Daily analysis 14.11.2013:
The EUR/USD almost topped 1.3500 in late evening after unexpected release of Janet Yellen opening remarks before Senate Banking Committee. German GDP reading in line with estimates but the French economy fell short of expectations. The zloty took advantage of “risk on” sentiment and moved back below 4.20 per the euro. Solid GDP reading from Poland.
Macro data (CET- Central European Time). Survey is supplied by Bloomberg unless otherwise noted.
- Already published GDP from Germany and France.
- Already published GDP from Poland.
- 11.00 CET: GDP reading from the Eurozone (survey: +0.1% q/q).
- 14.00 CET: CPI from Poland (survey +1.0% y/y).
- 14.30 CET: Weekly jobless claims from the US (survey 330k).
Close to 1.35. Yellen statement. GDP
Investors who cashed out the recent dollar gains should be pretty happy. Yesterday evening the Federal Reserve published Janet Yellen opening statement before the Senate Banking Committee. The vice chairwomen confirmed her dovish approach to the monetary policy, what directly pushed the dollar lower and boost the EUR/USD close to the 1.35 mark. On the other hand Germany and France published Q3 GDP data which are not supporting the evening gains.
During a really thin market (European late evening) Janet Yellen statement (unexpectedly) was published on the Federal Reserve web site (http://www.federalreserve.gov/newsevents/testimony/yellen20131114a.pdf ). Besides the courteous paragraphs there are two issues which can give some direction how the today's hearing can look like. Firstly the Fed's vice chairwoman claims that “A strong recovery will ultimately enable the Fed to reduce its monetary accommodation and reliance on unconventional policy tools such as asset purchases. I believe that supporting the recovery today is the surest path to returning to a more normal approach to monetary policy. Secondly she writes that “We have made good progress, but we have farther to go to regain the ground lost in the crisis and the recession. Unemployment is down from a peak of 10 percent, but at 7.3 percent in October, it is still too high, reflecting a labor market and economy performing far short of their potential. At the same time, inflation has been running below the Federal Reserve’s goal of 2 percent and is expected to continue to do so for some time”. Both quotes confirm that the dovish approach should remain for longer and the QE can be extended further (still to high unemployment despite the solid NFP, too weak growth and no inflation pressure). Still the hearing will be closely watched, so it is worth to listen the future Fed's chairperson.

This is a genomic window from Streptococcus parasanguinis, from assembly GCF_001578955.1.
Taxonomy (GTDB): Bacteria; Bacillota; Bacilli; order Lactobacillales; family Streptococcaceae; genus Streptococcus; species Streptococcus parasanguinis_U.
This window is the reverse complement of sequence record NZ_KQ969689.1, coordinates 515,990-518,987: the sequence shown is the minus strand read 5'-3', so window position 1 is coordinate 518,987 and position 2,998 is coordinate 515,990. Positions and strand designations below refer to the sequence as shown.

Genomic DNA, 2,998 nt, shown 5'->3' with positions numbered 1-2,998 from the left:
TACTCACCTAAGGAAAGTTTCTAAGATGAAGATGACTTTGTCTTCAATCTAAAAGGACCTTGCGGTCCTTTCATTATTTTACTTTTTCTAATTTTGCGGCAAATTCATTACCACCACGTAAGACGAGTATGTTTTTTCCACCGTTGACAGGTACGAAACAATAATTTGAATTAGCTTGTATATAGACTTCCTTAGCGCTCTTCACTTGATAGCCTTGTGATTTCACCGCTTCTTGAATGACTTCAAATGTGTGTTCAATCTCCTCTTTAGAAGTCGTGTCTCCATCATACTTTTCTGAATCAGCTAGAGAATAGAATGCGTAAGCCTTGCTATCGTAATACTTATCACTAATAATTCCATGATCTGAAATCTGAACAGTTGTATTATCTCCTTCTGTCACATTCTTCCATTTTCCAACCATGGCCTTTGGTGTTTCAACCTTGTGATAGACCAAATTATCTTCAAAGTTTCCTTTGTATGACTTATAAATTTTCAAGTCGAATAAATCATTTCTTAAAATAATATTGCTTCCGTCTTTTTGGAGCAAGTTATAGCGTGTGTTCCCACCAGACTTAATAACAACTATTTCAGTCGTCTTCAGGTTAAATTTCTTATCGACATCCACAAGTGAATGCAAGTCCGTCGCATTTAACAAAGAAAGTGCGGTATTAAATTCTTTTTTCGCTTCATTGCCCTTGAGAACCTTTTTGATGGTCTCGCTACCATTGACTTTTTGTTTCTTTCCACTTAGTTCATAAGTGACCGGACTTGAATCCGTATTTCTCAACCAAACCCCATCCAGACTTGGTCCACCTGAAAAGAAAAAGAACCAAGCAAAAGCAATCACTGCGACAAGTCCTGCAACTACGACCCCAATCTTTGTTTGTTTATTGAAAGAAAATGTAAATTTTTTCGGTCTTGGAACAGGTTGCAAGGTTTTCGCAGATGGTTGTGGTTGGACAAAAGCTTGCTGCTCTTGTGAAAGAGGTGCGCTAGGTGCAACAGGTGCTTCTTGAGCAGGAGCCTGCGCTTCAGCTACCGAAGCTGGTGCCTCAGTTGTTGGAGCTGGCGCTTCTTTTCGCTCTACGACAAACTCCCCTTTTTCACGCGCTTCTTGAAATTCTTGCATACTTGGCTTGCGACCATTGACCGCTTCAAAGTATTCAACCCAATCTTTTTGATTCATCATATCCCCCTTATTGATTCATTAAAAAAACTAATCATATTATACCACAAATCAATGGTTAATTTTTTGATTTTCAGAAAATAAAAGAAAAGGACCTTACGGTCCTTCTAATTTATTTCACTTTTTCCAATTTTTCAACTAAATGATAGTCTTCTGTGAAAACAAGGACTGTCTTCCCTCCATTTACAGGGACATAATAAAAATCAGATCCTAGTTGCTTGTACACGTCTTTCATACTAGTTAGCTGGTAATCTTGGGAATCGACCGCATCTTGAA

In the morning European GDP readings hit the wires. German growth was in line with expectations (+0.3% q/q seasonally adjusted). Again the situation in France was disappointing. Paris returned to the negative territory and published a 0.1% contraction in the third quarter. We can than expect that the euro area reading can also be dire and the expected growth (+0.1%) can turn into a “no growth”. If it is true we can expect some EUR/USD deterioration.
Summarizing, despite many economic indicators, the key to the EUR/USD performance can be Janet Yellen hearing. Any remarks on future dovish monetary policy should weaken the dollar and push higher the EUR/USD (to the evenings highs).
The EUR/PLN under 4.20
In the recent hours the zloty took advantage of Janet Yellen dovish statement and solid GDP reading from Poland. The growth was much higher than expected. The headline number turned out to be 0.3 percentage above estiamtes (1.9% y/y vs 1.6% y/y not seasonally adjusted). We can also see that the last quarter was the strongest since Q4 2011 (+0.6% q/q seasonally adjusted). There is also a higher probability that we can match the government estimate at 1.5% in 2013.
Summarizing the zloty received two positive signals – higher probability of longer QE and stronger economy at home. Both news pushed the zloty higher and brought the EUR/PLN to 4.16-4.20 range.
Expected levels of PLN according to the EUR/USD rate:
Expected GBP/PLN levels according to the GBP/PLN rate:
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